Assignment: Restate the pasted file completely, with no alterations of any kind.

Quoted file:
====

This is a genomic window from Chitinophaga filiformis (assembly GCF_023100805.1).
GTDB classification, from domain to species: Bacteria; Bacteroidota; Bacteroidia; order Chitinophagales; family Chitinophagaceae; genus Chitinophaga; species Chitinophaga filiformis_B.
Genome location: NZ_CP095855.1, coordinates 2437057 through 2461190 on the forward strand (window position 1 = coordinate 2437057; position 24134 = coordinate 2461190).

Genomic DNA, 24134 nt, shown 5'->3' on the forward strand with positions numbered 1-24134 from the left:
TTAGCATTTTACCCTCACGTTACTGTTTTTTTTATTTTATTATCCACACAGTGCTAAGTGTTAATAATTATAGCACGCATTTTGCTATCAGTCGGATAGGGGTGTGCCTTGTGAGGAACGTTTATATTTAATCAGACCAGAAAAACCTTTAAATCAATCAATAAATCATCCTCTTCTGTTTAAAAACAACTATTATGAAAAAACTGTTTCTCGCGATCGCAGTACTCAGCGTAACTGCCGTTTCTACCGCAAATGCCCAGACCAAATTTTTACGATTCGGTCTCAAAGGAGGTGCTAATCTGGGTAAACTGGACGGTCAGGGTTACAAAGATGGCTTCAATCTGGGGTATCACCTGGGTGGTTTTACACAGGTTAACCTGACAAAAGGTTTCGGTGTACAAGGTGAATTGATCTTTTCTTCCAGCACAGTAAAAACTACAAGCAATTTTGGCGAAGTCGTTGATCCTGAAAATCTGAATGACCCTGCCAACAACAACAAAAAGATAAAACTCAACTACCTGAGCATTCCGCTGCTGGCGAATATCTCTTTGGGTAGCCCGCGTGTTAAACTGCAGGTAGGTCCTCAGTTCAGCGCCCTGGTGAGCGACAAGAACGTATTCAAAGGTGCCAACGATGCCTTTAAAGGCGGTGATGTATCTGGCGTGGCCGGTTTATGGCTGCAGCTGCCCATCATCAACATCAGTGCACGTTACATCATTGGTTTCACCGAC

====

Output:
This is a genomic window from Chitinophaga filiformis (assembly GCF_023100805.1).
GTDB classification, from domain to species: Bacteria; Bacteroidota; Bacteroidia; order Chitinophagales; family Chitinophagaceae; genus Chitinophaga; species Chitinophaga filiformis_B.
Genome location: NZ_CP095855.1, coordinates 2437057 through 2461190 on the forward strand (window position 1 = coordinate 2437057; position 24134 = coordinate 2461190).

Genomic DNA, 24134 nt, shown 5'->3' on the forward strand with positions numbered 1-24134 from the left:
TTAGCATTTTACCCTCACGTTACTGTTTTTTTTATTTTATTATCCACACAGTGCTAAGTGTTAATAATTATAGCACGCATTTTGCTATCAGTCGGATAGGGGTGTGCCTTGTGAGGAACGTTTATATTTAATCAGACCAGAAAAACCTTTAAATCAATCAATAAATCATCCTCTTCTGTTTAAAAACAACTATTATGAAAAAACTGTTTCTCGCGATCGCAGTACTCAGCGTAACTGCCGTTTCTACCGCAAATGCCCAGACCAAATTTTTACGATTCGGTCTCAAAGGAGGTGCTAATCTGGGTAAACTGGACGGTCAGGGTTACAAAGATGGCTTCAATCTGGGGTATCACCTGGGTGGTTTTACACAGGTTAACCTGACAAAAGGTTTCGGTGTACAAGGTGAATTGATCTTTTCTTCCAGCACAGTAAAAACTACAAGCAATTTTGGCGAAGTCGTTGATCCTGAAAATCTGAATGACCCTGCCAACAACAACAAAAAGATAAAACTCAACTACCTGAGCATTCCGCTGCTGGCGAATATCTCTTTGGGTAGCCCGCGTGTTAAACTGCAGGTAGGTCCTCAGTTCAGCGCCCTGGTGAGCGACAAGAACGTATTCAAAGGTGCCAACGATGCCTTTAAAGGCGGTGATGTATCTGGCGTGGCCGGTTTATGGCTGCAGCTGCCCATCATCAACATCAGTGCACGTTACATCATTGGTTTCACCGAC